Integrated View
Creativity, Spirituality and Mental
Artists and affective disorders
– Vincent van Gogh
– Edvard Munch
– Jackson Pollack
    Abstract Expressionist Artists of the NY School
The Green Muse

Albert Maignan
 Absinthe (the Green Fairy)
References appear in Bible, Egyptian and
early Syrian texts
Greek word apsinthion (undrinkable)
Wormwood leaves soaked in wine or
Major ingredient is alpha thujone
– convulsant that blocks the type A GABA
  receptor chloride channel
“Cocaine” of the artists of the 19th century
1890’s had outgrown cult status and was
drunk by millions
Production, circulation and sale of
absinthe banned in France in 1915
Vincent Van
        Vincent van Gogh
Born March 30, 1853, Netherlands
– son and grandson of a preacher
Age 20, decides to become a clergyman
1876, England
– assistant preacher
– obsessed with evangelical Christianity
– refused admission in theology school
– briefly entered missionary school
         Vincent van Gogh
Goes to southern Belgium (coal-mining)
Extreme commitment draws disfavor from
Church and he is dismissed
Becomes an artist while in God’s service
“To try to understand the real significance of
what the great artists, the serious masters, tell
us in their masterpieces, that leads to God; one
man wrote or told it in a book; another in a
         Vincent van Gogh
Various diagnoses
– Bipolar affective disorder (I versus II)
– Substance abuse
    absinthe, alcohol
– Temporal lobe epilepsy
– Borderline personality disorder
– Acute intermittent porphyria
– Syphilis
        Vincent van Gogh
Psychotic episode 1888
– threatens Gauguin, cuts own ear
– hospitalized for several months
– “acute mania with hallucinations of sight and
– ingested his paints (? suicide attempt)
– paints Pieta (original Delacroix)
– Starry Night also done during this time
The Pieta
        Vincent van Gogh
May, 1890 leaves hospital and is relatively
stable for two months
Paints nearly a painting per day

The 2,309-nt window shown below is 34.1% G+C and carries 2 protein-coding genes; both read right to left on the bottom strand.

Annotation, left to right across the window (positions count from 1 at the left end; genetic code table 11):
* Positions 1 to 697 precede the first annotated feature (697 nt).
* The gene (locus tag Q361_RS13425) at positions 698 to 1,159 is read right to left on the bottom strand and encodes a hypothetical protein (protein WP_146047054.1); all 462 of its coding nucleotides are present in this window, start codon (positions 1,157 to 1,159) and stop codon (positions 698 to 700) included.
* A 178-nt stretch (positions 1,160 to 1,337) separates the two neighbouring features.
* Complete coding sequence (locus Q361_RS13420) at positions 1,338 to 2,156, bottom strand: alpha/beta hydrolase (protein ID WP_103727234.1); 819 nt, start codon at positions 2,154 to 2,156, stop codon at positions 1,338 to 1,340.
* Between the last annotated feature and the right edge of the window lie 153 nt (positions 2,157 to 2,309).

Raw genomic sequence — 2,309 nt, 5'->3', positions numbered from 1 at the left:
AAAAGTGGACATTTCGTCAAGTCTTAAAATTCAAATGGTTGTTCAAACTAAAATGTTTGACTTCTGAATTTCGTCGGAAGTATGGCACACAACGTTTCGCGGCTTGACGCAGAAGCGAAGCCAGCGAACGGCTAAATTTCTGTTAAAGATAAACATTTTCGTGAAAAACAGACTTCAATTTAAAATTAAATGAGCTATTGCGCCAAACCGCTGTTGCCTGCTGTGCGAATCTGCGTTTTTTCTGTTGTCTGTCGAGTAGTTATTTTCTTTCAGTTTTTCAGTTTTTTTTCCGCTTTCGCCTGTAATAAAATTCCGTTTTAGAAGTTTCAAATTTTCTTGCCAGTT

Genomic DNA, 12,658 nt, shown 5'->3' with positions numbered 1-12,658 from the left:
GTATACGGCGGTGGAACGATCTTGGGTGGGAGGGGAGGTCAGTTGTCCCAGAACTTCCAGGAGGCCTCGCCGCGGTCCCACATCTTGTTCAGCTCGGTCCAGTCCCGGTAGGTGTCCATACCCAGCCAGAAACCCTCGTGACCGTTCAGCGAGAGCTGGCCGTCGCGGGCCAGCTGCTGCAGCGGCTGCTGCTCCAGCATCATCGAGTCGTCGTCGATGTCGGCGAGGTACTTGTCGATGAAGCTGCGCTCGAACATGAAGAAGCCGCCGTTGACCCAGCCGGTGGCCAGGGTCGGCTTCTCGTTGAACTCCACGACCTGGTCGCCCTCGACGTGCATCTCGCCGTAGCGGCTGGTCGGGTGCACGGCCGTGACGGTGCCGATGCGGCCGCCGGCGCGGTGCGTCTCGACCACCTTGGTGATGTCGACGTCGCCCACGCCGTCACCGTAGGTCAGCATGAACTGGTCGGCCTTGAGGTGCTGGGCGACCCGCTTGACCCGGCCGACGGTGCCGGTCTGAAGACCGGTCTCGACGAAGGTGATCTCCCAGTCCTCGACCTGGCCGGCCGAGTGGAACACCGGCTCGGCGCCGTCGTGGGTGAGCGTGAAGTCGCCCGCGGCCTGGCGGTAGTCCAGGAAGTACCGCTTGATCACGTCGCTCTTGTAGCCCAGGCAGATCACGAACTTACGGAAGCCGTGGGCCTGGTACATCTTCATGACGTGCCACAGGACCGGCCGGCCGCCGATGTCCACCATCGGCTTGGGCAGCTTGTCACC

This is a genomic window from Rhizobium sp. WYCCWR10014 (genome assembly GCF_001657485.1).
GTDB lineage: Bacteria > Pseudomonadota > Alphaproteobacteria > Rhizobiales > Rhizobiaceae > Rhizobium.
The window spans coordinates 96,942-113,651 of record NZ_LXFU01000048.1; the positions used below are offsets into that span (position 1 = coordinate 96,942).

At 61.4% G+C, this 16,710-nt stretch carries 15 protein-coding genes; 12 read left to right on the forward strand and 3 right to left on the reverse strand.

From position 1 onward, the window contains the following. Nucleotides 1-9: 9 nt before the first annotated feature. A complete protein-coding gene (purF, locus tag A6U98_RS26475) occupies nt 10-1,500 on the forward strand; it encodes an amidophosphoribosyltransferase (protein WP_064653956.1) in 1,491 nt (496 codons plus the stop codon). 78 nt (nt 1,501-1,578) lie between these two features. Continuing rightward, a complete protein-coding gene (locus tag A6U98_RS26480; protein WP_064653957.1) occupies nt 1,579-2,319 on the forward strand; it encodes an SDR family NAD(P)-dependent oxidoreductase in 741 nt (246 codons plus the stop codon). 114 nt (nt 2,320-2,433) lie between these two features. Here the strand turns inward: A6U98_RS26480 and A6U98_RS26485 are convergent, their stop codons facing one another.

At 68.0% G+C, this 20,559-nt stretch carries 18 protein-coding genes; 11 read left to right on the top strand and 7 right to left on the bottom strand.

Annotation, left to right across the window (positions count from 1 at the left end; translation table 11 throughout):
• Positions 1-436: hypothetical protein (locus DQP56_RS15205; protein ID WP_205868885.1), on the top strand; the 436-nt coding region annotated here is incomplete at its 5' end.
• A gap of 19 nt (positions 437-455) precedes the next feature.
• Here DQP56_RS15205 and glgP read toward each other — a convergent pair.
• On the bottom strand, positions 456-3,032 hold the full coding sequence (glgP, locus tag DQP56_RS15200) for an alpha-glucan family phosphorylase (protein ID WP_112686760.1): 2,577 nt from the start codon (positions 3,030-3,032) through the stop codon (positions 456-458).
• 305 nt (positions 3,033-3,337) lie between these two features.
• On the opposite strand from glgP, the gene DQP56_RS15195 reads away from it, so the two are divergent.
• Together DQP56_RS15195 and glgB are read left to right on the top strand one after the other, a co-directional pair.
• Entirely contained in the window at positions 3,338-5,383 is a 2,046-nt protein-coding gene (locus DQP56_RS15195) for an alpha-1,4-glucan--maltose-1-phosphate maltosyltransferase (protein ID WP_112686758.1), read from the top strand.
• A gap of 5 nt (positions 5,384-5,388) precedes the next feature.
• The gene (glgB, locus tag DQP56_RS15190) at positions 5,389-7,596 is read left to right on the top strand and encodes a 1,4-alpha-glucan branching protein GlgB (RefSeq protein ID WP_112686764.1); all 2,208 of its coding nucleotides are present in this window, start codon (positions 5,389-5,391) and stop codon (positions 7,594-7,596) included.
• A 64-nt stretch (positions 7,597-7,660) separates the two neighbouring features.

July 27, 1890, walks to wheatfield and
shoots himself in the chest
Dies two days later
– “The sadness will last forever”
    words spoken on deathbed
The Raising of Lazarus 1890 (after Rembrandt)
            Edvard Munch
1863-1944, Norway
Pioneer in Expressionist movement
Father deeply religious military doctor
– ? mentally ill
Mother died of TB when Munch 5 y.o.
Older sister died of TB age 15 y.o.
Younger sister diagnosed with mental
illness at an early age
By the Deathbed   1895
          Edvard Munch
“Sickness, insanity and death were the
angels that surrounded my cradle and they
have followed me throughout my life”
1908, admitted to private psychiatric clinic
in Copenhagen
Alcohol abuse and depression
Spent eight months there
The Scream


Most extreme
of Munch’s
“soul paintings”

“Inner Hell”

Anxiety and

in Hell

 Jackson Pollack 1912-1956
American Abstract Expressionist
Had recurrent episodes of depression and
probable hypomanic episodes
Alcohol abuse, hospitalized at least twice
for alcohol tx, once with co-morbid
Died in a single vehicle accident
Treated with psychotropic medications and
     Abstract Expressionists
“The last generation of modern artists who
challenged the secular materialism of society
resulting from industrialization and they were
thus among the last active carriers of spiritual
value in a materialist age”.
Jung wrote of the artist’s role in putting the
viewer back in touch with the spiritual forces
repressed by the culture.
“Abstract art is a form of mysticism”
Circumcision 1946
Religion/spirituality and its relationship to health
and illness is increasingly being discussed and
Much more research in this area needed for the
Chronically Mentally Ill.
Spiritual assessment is recommended as part of
a psychiatric evaluation.
Are artists with affective disorders more likely to
include religious content in their work?
Religion and Science do not have to be in
opposition or incompatible
Evidence suggests that the deepest
origins of religions are based in mystical
– Religions persist because the wiring of the
  human brain continues to provide believers
  with a range of experiences that are
  interpreted as assurances that God exists
Much evidence demonstrates that the
transcendent states from which religions arise
are neurologically real
Are these experiences merely the result of
neurological function?
Or are they genuine experiences which the brain
has evolved the ability to perceive and
experience a higher plane of being that actually
Does our brain wiring CREATE the idea of God,
or did God create our brain wiring?
“There are two ways to live your life. One is
  as though nothing is a miracle; the other is
  as though everything is a miracle”
                          Albert Einstein

“Those who love wisdom must investigate many
“We are not physical
  creatures having a
  spiritual experience.
  We are spiritual
  creatures having a
  physical experience”

     Pierre Teilhard de Chardin
     French philosopher, Jesuit
     priest, palentologist and